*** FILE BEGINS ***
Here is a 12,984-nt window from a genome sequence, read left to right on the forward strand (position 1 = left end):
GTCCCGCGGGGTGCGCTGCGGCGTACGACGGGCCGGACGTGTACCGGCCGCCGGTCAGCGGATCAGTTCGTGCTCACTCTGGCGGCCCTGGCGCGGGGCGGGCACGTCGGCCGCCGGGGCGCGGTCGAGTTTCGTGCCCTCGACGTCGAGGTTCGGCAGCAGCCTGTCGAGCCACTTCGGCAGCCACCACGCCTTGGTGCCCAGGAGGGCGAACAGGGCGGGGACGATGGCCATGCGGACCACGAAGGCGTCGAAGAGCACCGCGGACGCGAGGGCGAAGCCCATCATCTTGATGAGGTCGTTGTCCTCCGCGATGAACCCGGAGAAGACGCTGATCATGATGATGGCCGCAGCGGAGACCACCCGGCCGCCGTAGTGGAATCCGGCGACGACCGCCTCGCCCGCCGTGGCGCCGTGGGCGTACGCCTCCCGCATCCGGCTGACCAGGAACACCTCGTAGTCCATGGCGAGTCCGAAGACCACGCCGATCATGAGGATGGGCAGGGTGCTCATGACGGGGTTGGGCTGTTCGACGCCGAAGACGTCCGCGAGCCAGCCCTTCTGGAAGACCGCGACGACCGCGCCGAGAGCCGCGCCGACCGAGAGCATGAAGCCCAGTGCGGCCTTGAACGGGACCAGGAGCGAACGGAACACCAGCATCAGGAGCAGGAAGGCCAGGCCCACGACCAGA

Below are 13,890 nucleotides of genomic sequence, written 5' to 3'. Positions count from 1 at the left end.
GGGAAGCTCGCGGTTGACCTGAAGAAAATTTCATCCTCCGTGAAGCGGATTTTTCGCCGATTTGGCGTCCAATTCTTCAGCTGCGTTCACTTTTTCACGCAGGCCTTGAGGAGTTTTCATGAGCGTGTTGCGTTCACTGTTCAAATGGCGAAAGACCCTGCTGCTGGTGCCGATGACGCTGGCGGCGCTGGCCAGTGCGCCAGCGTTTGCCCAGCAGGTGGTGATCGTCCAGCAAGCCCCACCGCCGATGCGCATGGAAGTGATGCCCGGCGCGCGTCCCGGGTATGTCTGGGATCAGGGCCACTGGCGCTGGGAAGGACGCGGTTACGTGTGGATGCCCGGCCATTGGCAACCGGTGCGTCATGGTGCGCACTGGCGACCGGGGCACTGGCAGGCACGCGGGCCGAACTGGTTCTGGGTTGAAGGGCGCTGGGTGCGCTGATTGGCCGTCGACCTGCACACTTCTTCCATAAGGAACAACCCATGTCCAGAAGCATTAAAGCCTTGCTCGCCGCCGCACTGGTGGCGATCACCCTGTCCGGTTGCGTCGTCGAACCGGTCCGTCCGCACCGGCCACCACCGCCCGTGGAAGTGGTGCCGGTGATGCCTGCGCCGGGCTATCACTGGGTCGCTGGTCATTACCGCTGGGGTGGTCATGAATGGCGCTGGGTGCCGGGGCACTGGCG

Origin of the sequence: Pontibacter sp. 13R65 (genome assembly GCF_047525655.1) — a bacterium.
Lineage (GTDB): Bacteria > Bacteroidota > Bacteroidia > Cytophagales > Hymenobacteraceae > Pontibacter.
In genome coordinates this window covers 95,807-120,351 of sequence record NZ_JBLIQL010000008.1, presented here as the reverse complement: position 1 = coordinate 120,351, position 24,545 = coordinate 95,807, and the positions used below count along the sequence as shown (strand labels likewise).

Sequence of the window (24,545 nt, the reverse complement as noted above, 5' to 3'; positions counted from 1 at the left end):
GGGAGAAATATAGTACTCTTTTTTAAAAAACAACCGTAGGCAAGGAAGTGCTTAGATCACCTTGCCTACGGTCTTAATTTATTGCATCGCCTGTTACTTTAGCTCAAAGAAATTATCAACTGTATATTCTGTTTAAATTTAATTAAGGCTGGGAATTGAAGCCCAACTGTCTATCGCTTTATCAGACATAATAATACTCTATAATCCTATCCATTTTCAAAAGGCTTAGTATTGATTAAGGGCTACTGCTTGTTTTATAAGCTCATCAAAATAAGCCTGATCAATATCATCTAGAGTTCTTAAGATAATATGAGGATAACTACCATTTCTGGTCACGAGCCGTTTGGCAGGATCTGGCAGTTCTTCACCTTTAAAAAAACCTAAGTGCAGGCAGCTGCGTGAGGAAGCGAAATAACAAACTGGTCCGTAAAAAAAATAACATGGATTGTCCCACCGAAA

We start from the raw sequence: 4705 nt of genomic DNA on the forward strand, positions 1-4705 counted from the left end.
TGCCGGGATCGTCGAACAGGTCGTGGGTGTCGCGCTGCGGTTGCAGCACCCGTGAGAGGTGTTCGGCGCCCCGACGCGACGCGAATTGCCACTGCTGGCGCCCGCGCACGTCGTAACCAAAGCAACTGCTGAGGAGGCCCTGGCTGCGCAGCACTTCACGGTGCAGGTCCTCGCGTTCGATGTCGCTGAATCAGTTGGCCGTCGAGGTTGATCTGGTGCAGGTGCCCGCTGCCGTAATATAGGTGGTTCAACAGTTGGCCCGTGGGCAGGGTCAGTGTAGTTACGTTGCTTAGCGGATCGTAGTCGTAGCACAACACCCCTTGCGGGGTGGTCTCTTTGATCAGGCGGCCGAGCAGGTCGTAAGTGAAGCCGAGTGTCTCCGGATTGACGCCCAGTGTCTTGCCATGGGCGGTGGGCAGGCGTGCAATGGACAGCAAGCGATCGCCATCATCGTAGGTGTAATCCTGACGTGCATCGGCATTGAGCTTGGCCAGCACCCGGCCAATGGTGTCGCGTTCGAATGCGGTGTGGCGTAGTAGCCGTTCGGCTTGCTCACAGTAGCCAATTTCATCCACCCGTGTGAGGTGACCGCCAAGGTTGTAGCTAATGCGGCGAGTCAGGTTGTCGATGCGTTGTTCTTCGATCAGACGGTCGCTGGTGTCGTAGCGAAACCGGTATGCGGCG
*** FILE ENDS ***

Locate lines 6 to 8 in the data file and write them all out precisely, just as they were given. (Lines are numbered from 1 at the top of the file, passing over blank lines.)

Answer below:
Lineage (GTDB): Bacteria > Bacteroidota > Bacteroidia > Cytophagales > Hymenobacteraceae > Pontibacter.
In genome coordinates this window covers 95,807-120,351 of sequence record NZ_JBLIQL010000008.1, presented here as the reverse complement: position 1 = coordinate 120,351, position 24,545 = coordinate 95,807, and the positions used below count along the sequence as shown (strand labels likewise).

Sequence of the window (24,545 nt, the reverse complement as noted above, 5' to 3'; positions counted from 1 at the left end):